It’s getting more and more challenging for me to write reviews of plays at Mosaic Theater because all I want to say is, GO SEE IT! GO NOW!
It’s no different with Paper Dolls, A Play With Songs, playing through April 29. The play, written by Philip Himberg as a reimagining of Tover Heymann’s documentary Paper Dolls, is set in 2004 and revolves around a group of Filipino immigrants in Israel who are friends and who moonlight as a deliciously campy act called “The Paper Dolls.” The Dolls emigrated from the Philippines in part to seek employment and secure a better life for their families back at home. They also seek to put distance between themselves and their families who reject them for their homosexuality. Israel’s homophobia isn’t much better, but despite this, the friends make the best of their caregiving jobs–the only jobs available to Filipino immigrants– and enjoy performing their revues. When group leader Chiqui’s brother Jiorgio arrives, he introduces an element of aspirational dissatisfaction: He wants the act to be bigger and he resents the caregiving job his brother was able to secure for him.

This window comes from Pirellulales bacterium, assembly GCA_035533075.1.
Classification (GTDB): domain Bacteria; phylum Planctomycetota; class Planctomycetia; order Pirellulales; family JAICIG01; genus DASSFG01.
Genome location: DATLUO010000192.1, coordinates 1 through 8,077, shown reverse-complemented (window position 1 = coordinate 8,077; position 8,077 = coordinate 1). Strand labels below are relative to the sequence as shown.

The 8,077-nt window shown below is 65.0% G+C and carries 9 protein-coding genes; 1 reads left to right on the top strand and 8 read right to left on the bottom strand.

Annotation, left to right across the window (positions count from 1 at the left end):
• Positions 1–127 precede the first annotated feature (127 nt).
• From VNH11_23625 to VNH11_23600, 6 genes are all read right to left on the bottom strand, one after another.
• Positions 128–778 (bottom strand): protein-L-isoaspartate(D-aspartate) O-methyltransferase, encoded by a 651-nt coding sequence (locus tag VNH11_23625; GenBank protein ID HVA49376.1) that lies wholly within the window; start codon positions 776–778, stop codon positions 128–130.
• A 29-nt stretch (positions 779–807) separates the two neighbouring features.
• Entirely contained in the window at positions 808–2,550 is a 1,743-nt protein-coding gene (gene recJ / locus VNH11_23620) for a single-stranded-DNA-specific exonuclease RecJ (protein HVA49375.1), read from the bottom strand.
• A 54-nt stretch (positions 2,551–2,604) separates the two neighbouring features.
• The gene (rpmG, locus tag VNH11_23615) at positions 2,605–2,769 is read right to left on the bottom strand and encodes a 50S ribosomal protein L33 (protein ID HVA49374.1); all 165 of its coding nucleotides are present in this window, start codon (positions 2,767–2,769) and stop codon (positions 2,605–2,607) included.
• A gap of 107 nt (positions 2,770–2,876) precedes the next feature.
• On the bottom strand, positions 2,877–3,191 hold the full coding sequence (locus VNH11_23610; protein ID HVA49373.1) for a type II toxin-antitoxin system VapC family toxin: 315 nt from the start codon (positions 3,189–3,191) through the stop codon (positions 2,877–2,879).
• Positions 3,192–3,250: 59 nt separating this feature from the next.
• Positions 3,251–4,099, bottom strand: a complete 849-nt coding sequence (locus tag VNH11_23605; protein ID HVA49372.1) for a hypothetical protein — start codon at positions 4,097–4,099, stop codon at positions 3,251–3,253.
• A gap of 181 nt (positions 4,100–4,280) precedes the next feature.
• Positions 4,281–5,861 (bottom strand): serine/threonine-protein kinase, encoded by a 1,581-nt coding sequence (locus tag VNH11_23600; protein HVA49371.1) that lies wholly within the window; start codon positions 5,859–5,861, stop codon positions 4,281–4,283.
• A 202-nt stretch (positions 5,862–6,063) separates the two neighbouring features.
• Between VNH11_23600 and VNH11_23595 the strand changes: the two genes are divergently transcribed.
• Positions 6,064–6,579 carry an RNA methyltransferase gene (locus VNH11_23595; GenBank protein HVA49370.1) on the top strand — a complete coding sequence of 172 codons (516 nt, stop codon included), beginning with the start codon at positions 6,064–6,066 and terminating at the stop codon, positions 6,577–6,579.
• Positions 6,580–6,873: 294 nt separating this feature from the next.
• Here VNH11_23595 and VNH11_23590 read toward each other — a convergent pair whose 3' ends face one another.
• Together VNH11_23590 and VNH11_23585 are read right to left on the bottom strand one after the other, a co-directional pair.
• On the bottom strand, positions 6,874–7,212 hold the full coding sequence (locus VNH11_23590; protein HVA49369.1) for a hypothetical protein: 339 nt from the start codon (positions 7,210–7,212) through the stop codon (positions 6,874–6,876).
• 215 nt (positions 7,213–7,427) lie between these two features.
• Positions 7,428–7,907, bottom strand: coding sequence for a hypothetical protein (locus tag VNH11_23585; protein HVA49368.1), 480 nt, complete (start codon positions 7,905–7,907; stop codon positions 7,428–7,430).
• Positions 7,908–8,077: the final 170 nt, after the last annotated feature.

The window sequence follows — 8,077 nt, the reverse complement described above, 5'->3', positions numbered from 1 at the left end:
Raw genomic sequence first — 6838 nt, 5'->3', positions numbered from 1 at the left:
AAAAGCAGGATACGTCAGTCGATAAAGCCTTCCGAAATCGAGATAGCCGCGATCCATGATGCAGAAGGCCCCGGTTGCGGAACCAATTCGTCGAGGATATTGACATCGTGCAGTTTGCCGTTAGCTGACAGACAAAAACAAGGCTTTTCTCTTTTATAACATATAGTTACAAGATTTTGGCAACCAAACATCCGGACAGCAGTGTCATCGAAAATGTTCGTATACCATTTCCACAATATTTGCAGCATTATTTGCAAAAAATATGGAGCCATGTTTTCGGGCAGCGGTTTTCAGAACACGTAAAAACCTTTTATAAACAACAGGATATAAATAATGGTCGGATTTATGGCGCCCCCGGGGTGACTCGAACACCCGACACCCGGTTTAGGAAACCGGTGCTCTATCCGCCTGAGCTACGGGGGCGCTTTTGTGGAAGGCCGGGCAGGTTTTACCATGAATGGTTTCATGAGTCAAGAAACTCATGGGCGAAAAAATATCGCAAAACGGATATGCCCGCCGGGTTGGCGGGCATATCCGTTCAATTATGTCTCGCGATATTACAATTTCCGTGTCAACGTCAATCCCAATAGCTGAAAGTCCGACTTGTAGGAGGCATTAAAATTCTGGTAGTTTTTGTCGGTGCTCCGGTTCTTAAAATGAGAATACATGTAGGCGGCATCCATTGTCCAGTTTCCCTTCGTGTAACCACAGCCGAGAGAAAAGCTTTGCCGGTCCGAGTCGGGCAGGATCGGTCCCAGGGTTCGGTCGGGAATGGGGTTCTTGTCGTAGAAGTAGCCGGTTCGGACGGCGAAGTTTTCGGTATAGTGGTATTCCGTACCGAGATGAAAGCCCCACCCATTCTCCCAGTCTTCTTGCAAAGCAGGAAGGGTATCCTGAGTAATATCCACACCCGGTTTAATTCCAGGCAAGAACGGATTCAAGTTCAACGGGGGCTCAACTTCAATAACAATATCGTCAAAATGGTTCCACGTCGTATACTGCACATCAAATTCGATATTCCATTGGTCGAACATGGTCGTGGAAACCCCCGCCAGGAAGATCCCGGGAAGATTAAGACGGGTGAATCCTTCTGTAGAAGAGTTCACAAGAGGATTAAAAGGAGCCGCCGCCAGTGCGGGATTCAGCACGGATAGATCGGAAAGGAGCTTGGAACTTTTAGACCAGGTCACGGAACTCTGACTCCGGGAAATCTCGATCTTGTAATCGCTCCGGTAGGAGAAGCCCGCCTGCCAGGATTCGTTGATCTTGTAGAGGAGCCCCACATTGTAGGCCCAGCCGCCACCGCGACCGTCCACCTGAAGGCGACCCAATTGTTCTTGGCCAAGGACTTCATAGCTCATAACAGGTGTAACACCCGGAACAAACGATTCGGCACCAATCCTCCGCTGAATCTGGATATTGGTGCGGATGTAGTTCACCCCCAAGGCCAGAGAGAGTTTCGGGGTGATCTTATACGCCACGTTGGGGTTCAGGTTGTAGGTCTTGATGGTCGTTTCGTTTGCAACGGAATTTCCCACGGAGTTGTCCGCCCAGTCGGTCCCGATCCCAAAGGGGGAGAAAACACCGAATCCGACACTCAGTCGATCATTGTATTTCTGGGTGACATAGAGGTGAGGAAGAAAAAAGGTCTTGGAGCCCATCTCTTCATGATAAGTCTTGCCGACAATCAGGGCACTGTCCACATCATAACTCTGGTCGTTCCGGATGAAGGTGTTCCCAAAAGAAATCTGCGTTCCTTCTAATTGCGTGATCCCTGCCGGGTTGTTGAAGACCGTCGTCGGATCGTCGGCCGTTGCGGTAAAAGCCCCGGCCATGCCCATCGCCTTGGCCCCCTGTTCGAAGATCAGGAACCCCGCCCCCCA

What I have enjoyed most about Mosaic’s plays is in ample display when you watch Paper Dolls: there is a depth of investigation and attention to detail that starts within the chosen play and which comes alive on the stage. The ensemble works so well together to integrate their voices and movement and to perfect their accents that, for the duration of the play, you are immersed in early-aughts Tel Aviv.
Warning: You may walk away with “Enough is Enough” stuck in your head.
If you go:
WHAT: Paper Dolls, A Play With Songs
WHERE: Mosaic Theater at the Atlas Performing Arts Center’s Lang Theatre
WHEN: Playing now through April 29, 2018
HOW: Tickets are available here. For audience members who are deaf or hard of hearing, consider attending a performance with Open Captions. For more information about Mosaic Theater’s season, click here.